As we drove out of the sprawling, dusty city of pot-holed roads and ramshackle buildings and the landscape turned to rugged, barren desert, we soon realised that it was not insecurity, but finding the locusts that would present the bigger challenge.
“So we were not going to Lughaya now. We have heard from field that the locusts have moved from that area now,” said FAO’s Barco some hours later as the convoy halted at the side of the road and we stepped out of the cars to stretch our legs.
There was little we could do. From my reporting, I knew that the swarms were highly mobile, capable of moving distances of up to 150 km in day. Once they had feasted in one area, they would set off as the wind carried them in search of their next meal.
Even so I couldn’t help my disappointment. Like the other journalists, I was keen to get similar footage and pictures of the colossal swarms that we had seen in the reporting done by colleagues in neighbouring Kenya and Ethiopia.
We agreed, however, to change tack and proceed to a nearby village recently infested by the locusts to understand how it had affected the lives of people, dependent on farming and livestock rearing for their survival.
The residents of Botor village painted a bleak picture.
They spoke of how the sky had turned dark when the giant, black cloud of locusts swept into their dusty hamlet, and began feasting on their fields of maize and millet.
Villagers burned rubbish and banged on pots and pans to chase the insects away, but to no avail. By the time the swarm departed the following day, 60% of Botor’s crops had been eaten.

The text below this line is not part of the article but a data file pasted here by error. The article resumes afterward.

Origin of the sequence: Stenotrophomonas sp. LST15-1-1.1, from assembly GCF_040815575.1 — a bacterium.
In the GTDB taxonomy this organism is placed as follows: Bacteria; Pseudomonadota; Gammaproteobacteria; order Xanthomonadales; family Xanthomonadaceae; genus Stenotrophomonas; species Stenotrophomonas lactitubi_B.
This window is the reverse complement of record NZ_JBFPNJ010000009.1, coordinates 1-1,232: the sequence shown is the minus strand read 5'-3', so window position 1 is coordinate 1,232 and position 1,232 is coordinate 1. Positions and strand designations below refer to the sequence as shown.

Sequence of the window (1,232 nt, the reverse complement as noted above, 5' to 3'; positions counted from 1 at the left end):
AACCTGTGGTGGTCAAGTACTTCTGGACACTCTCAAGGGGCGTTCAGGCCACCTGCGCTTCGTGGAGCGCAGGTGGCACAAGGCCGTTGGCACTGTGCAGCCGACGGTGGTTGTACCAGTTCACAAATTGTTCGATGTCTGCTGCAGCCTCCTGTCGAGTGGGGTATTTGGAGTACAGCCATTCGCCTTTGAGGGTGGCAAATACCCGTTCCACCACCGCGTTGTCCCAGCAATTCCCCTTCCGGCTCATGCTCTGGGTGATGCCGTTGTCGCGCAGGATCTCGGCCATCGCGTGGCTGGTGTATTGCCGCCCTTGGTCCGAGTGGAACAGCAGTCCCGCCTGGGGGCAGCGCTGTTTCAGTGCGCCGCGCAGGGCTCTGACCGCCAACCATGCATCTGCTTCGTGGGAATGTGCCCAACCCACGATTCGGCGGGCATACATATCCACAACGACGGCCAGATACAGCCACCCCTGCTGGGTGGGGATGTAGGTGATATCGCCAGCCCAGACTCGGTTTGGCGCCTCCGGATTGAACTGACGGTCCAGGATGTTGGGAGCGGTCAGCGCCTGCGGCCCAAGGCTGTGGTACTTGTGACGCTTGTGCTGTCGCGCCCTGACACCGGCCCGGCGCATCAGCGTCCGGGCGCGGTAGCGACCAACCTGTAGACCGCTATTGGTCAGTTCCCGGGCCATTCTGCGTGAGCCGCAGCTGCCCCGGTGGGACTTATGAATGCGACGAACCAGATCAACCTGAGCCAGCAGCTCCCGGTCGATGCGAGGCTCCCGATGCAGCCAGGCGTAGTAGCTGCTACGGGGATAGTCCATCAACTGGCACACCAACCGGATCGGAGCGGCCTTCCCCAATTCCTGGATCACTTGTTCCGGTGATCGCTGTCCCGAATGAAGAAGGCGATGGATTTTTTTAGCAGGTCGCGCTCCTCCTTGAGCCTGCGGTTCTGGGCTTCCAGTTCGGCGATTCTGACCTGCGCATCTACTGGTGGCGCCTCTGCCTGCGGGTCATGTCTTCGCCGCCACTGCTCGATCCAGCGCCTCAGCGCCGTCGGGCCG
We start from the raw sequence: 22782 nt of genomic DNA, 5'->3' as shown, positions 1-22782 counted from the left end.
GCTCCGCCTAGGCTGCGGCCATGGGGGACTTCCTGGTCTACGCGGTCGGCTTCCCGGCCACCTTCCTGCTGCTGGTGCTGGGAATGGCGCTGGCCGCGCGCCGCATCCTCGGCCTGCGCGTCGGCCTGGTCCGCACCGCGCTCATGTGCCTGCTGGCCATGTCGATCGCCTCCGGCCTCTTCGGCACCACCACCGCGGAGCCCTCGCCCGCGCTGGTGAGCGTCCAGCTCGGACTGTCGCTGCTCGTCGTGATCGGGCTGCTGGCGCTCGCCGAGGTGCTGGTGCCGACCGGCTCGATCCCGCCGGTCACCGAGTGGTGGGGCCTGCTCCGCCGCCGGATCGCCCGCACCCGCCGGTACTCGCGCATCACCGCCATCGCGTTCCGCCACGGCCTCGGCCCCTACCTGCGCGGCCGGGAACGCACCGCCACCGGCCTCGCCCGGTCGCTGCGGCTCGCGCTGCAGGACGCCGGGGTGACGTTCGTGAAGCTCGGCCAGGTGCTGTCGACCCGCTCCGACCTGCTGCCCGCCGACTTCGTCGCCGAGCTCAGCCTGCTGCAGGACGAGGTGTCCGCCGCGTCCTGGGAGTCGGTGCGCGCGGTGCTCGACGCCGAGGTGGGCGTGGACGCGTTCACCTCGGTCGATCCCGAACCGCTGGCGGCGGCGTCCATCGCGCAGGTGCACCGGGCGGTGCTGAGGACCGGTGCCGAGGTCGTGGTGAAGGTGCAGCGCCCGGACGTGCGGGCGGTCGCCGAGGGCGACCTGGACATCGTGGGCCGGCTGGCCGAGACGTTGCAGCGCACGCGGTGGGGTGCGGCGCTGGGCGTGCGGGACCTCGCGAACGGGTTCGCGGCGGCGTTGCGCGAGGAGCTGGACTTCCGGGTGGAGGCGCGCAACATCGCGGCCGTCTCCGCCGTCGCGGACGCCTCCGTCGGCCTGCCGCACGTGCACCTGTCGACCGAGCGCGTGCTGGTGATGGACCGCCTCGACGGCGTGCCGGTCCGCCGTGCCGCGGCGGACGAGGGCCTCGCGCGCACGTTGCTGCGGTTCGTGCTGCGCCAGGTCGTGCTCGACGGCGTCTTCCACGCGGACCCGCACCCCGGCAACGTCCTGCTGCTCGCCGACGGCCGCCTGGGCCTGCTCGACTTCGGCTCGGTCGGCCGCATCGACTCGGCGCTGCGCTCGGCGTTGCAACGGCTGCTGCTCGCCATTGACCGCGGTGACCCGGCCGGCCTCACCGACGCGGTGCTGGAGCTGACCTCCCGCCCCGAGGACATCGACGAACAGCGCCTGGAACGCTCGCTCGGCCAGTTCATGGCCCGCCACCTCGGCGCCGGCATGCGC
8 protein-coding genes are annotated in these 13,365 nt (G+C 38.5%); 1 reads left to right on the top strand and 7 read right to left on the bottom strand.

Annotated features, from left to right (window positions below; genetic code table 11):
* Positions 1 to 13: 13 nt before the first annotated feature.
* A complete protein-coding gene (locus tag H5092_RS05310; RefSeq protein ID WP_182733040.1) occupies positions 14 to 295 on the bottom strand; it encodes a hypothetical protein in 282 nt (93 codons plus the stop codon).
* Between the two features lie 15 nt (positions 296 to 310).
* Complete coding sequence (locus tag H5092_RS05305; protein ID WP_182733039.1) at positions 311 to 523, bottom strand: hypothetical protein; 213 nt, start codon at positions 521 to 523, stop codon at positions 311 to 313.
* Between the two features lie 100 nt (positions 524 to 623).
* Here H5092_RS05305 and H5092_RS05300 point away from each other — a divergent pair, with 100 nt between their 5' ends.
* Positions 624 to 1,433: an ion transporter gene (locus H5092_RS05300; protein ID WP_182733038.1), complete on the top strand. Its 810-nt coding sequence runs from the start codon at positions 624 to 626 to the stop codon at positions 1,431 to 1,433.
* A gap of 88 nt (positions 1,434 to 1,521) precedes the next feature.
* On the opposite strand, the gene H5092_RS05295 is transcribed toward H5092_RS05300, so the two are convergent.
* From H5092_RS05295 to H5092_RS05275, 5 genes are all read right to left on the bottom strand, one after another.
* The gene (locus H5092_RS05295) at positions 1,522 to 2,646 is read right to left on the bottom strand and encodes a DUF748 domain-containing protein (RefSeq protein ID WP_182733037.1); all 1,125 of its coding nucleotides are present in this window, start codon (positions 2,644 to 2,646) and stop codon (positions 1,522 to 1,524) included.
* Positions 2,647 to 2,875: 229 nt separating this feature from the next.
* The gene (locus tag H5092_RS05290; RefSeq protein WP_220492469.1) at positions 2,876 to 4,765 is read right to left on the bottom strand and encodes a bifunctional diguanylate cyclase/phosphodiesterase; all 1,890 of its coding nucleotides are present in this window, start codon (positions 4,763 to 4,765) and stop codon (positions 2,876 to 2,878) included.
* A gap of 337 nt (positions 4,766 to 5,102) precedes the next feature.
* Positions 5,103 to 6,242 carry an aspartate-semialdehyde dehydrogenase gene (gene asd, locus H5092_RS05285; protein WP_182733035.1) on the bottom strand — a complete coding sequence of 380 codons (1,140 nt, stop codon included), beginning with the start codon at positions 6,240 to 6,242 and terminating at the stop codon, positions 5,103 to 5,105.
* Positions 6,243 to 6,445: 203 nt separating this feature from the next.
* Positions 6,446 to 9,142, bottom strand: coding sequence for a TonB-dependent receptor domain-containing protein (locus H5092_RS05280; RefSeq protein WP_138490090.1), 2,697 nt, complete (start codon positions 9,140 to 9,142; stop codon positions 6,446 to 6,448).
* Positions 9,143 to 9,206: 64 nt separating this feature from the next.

It wasn’t hard to believe. A swarm of a square kilometre contains 40-80 million locusts and can eat the same amount of food in one day as 35,000 people, according to the FAO.
“Only Allah will have the power to save us if it happens again,” said Abdi Shakur Muhammed, chief of Botor village, as he sat on a plastic mat under the shade of a tree.
It was not until next day that I understood what he meant.
Setting off just before sunrise from our hotel in the town of Borama, near the border with Ethiopia, we drove for hours along pot-holed roads and through dried river beds, past groups of nomads with their herds of camels, in search of the locusts.
Finally, in a dense patch of scrub, they came into sight.
Fluttering in a pink-tinged cloud of thousands, the swarm of locusts admittedly didn’t look as ominous as I had expected.
“Don’t be fooled,” said Mohamed Mohamoud, director of Somaliland’s plant protection department, pouncing on an adolescent locust and holding it up between his fingers.
“These locusts are the second generation – their population is 20 times larger than the previous. There are countless swarms like these across east Africa. Once they become adults and take flight, the destruction they can do is unimaginable.”
As I wandered across the scrub and through the swarm, I examined how the tiny leaves on the bushes had already been eaten by the insects. Some bushes had been stripped clean.
For communities in this part of Somaliland, still reeling from a drought in 2018 which starved to death more than 70% of their animals, there may be little escape from the devastation which looms ahead.
As I returned to our 4X4s and we headed back across the barren plains to Hargeisa to catch a flight home to Nairobi, that familiar feeling of helplessness, that many journalists covering humanitarian crises get, grew inside me.
“We always get to leave,” I thought, as I looked into the car’s rear view mirror and the swarm of locusts vanished in the cloud of dust behind us.
Thomson Reuters Foundation